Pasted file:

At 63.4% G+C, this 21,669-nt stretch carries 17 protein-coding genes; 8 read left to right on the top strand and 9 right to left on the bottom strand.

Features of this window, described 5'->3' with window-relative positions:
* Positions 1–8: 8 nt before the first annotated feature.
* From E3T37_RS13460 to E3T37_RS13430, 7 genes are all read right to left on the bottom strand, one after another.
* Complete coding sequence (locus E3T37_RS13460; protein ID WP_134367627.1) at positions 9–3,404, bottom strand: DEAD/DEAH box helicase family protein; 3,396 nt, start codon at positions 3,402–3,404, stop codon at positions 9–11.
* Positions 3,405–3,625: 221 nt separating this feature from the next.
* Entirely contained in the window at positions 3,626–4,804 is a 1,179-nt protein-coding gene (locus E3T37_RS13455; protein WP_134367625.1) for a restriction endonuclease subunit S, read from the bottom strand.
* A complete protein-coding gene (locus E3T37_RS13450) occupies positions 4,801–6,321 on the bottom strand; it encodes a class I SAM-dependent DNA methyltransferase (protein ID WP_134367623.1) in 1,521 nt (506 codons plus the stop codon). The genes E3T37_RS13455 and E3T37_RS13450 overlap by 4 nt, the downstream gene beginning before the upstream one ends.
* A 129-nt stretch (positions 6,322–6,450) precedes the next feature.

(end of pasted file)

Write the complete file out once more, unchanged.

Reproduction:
At 63.4% G+C, this 21,669-nt stretch carries 17 protein-coding genes; 8 read left to right on the top strand and 9 right to left on the bottom strand.

Features of this window, described 5'->3' with window-relative positions:
* Positions 1–8: 8 nt before the first annotated feature.
* From E3T37_RS13460 to E3T37_RS13430, 7 genes are all read right to left on the bottom strand, one after another.
* Complete coding sequence (locus E3T37_RS13460; protein ID WP_134367627.1) at positions 9–3,404, bottom strand: DEAD/DEAH box helicase family protein; 3,396 nt, start codon at positions 3,402–3,404, stop codon at positions 9–11.
* Positions 3,405–3,625: 221 nt separating this feature from the next.
* Entirely contained in the window at positions 3,626–4,804 is a 1,179-nt protein-coding gene (locus E3T37_RS13455; protein WP_134367625.1) for a restriction endonuclease subunit S, read from the bottom strand.
* A complete protein-coding gene (locus E3T37_RS13450) occupies positions 4,801–6,321 on the bottom strand; it encodes a class I SAM-dependent DNA methyltransferase (protein ID WP_134367623.1) in 1,521 nt (506 codons plus the stop codon). The genes E3T37_RS13455 and E3T37_RS13450 overlap by 4 nt, the downstream gene beginning before the upstream one ends.
* A 129-nt stretch (positions 6,322–6,450) precedes the next feature.